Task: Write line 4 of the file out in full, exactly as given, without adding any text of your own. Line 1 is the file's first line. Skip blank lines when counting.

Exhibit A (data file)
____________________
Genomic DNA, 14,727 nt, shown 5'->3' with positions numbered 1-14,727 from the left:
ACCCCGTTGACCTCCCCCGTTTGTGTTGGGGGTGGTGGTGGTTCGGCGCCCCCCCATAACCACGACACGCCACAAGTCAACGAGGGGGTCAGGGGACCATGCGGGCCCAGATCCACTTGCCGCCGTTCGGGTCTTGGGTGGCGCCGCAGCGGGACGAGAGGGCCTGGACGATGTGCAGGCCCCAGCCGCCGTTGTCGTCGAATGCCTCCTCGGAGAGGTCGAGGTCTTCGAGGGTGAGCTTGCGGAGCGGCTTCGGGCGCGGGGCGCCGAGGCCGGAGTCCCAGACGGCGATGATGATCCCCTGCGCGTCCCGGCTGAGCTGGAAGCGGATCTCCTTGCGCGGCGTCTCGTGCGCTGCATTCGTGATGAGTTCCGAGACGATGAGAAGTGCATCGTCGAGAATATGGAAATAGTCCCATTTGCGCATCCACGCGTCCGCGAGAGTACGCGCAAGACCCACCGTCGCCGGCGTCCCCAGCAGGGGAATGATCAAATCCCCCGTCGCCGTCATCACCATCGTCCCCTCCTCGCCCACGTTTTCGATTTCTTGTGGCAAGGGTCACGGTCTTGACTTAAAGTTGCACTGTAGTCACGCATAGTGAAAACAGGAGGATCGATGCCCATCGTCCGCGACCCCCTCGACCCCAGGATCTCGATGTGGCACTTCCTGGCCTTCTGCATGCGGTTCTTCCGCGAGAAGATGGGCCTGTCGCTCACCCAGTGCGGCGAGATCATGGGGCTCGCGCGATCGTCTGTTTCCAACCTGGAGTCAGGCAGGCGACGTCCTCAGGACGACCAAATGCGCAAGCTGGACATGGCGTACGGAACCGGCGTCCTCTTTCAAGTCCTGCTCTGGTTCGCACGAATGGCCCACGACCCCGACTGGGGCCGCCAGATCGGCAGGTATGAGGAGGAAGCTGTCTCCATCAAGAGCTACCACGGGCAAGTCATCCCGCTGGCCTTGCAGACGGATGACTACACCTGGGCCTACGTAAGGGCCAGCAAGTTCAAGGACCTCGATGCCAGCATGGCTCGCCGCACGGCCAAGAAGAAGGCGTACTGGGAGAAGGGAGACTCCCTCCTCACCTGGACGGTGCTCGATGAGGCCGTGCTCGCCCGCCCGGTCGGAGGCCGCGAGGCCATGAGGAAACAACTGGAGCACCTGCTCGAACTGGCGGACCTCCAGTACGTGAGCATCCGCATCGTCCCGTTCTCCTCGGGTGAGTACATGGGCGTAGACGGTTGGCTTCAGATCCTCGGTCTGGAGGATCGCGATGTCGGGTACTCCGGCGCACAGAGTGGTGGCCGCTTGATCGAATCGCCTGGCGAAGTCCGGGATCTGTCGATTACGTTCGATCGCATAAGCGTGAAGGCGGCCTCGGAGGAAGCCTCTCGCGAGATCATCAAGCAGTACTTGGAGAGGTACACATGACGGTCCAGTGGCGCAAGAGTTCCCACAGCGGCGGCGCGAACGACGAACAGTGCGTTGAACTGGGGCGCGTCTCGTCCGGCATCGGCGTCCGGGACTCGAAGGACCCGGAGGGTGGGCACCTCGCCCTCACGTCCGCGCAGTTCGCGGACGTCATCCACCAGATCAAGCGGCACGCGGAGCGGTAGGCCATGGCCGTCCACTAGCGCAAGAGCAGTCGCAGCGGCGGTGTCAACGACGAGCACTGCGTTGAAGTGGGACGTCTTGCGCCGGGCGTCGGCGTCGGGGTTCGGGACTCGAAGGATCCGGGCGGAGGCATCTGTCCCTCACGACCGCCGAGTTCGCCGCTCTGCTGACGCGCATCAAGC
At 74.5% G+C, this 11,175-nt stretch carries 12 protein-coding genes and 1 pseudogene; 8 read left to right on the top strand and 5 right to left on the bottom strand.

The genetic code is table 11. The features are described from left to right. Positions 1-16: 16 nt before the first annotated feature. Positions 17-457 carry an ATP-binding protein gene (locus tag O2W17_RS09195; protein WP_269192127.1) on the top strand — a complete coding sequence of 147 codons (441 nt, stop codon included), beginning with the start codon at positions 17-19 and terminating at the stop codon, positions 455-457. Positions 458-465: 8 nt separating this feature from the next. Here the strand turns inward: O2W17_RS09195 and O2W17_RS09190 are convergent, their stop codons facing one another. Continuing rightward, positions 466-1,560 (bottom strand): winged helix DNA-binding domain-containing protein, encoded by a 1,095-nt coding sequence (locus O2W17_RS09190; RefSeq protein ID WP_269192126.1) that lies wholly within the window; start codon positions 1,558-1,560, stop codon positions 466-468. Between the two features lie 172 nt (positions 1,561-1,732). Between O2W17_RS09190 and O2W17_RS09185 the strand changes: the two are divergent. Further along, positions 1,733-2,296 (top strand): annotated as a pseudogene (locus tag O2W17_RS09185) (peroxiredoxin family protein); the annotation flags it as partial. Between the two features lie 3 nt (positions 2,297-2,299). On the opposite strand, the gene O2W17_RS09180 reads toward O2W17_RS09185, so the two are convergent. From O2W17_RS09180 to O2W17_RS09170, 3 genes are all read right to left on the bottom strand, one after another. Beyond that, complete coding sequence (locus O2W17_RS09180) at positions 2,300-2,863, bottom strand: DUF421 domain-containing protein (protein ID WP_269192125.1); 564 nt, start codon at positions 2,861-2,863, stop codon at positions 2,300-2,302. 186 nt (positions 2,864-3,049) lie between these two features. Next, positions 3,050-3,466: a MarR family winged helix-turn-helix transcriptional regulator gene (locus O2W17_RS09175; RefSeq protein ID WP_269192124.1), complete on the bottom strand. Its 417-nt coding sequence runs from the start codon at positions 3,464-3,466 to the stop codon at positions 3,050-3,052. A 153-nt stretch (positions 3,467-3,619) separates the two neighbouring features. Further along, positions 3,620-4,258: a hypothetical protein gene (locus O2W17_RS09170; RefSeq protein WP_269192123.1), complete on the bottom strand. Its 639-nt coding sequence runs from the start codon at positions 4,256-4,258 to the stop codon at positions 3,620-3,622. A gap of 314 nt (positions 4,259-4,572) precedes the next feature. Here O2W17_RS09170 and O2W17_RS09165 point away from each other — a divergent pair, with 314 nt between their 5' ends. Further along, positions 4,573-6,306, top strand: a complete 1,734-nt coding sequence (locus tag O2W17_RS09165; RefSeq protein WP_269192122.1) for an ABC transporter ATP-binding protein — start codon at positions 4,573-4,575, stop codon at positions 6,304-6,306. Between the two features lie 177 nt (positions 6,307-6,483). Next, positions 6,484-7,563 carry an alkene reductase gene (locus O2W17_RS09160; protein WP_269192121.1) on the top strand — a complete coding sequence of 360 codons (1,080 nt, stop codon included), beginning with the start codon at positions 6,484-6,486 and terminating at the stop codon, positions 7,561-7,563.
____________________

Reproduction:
The genetic code is table 11. The features are described from left to right. Positions 1-16: 16 nt before the first annotated feature. Positions 17-457 carry an ATP-binding protein gene (locus tag O2W17_RS09195; protein WP_269192127.1) on the top strand — a complete coding sequence of 147 codons (441 nt, stop codon included), beginning with the start codon at positions 17-19 and terminating at the stop codon, positions 455-457. Positions 458-465: 8 nt separating this feature from the next. Here the strand turns inward: O2W17_RS09195 and O2W17_RS09190 are convergent, their stop codons facing one another. Continuing rightward, positions 466-1,560 (bottom strand): winged helix DNA-binding domain-containing protein, encoded by a 1,095-nt coding sequence (locus O2W17_RS09190; RefSeq protein ID WP_269192126.1) that lies wholly within the window; start codon positions 1,558-1,560, stop codon positions 466-468. Between the two features lie 172 nt (positions 1,561-1,732). Between O2W17_RS09190 and O2W17_RS09185 the strand changes: the two are divergent. Further along, positions 1,733-2,296 (top strand): annotated as a pseudogene (locus tag O2W17_RS09185) (peroxiredoxin family protein); the annotation flags it as partial. Between the two features lie 3 nt (positions 2,297-2,299). On the opposite strand, the gene O2W17_RS09180 reads toward O2W17_RS09185, so the two are convergent. From O2W17_RS09180 to O2W17_RS09170, 3 genes are all read right to left on the bottom strand, one after another. Beyond that, complete coding sequence (locus O2W17_RS09180) at positions 2,300-2,863, bottom strand: DUF421 domain-containing protein (protein ID WP_269192125.1); 564 nt, start codon at positions 2,861-2,863, stop codon at positions 2,300-2,302. 186 nt (positions 2,864-3,049) lie between these two features. Next, positions 3,050-3,466: a MarR family winged helix-turn-helix transcriptional regulator gene (locus O2W17_RS09175; RefSeq protein ID WP_269192124.1), complete on the bottom strand. Its 417-nt coding sequence runs from the start codon at positions 3,464-3,466 to the stop codon at positions 3,050-3,052. A 153-nt stretch (positions 3,467-3,619) separates the two neighbouring features. Further along, positions 3,620-4,258: a hypothetical protein gene (locus O2W17_RS09170; RefSeq protein WP_269192123.1), complete on the bottom strand. Its 639-nt coding sequence runs from the start codon at positions 4,256-4,258 to the stop codon at positions 3,620-3,622. A gap of 314 nt (positions 4,259-4,572) precedes the next feature. Here O2W17_RS09170 and O2W17_RS09165 point away from each other — a divergent pair, with 314 nt between their 5' ends. Further along, positions 4,573-6,306, top strand: a complete 1,734-nt coding sequence (locus tag O2W17_RS09165; RefSeq protein WP_269192122.1) for an ABC transporter ATP-binding protein — start codon at positions 4,573-4,575, stop codon at positions 6,304-6,306. Between the two features lie 177 nt (positions 6,307-6,483). Next, positions 6,484-7,563 carry an alkene reductase gene (locus O2W17_RS09160; protein WP_269192121.1) on the top strand — a complete coding sequence of 360 codons (1,080 nt, stop codon included), beginning with the start codon at positions 6,484-6,486 and terminating at the stop codon, positions 7,561-7,563.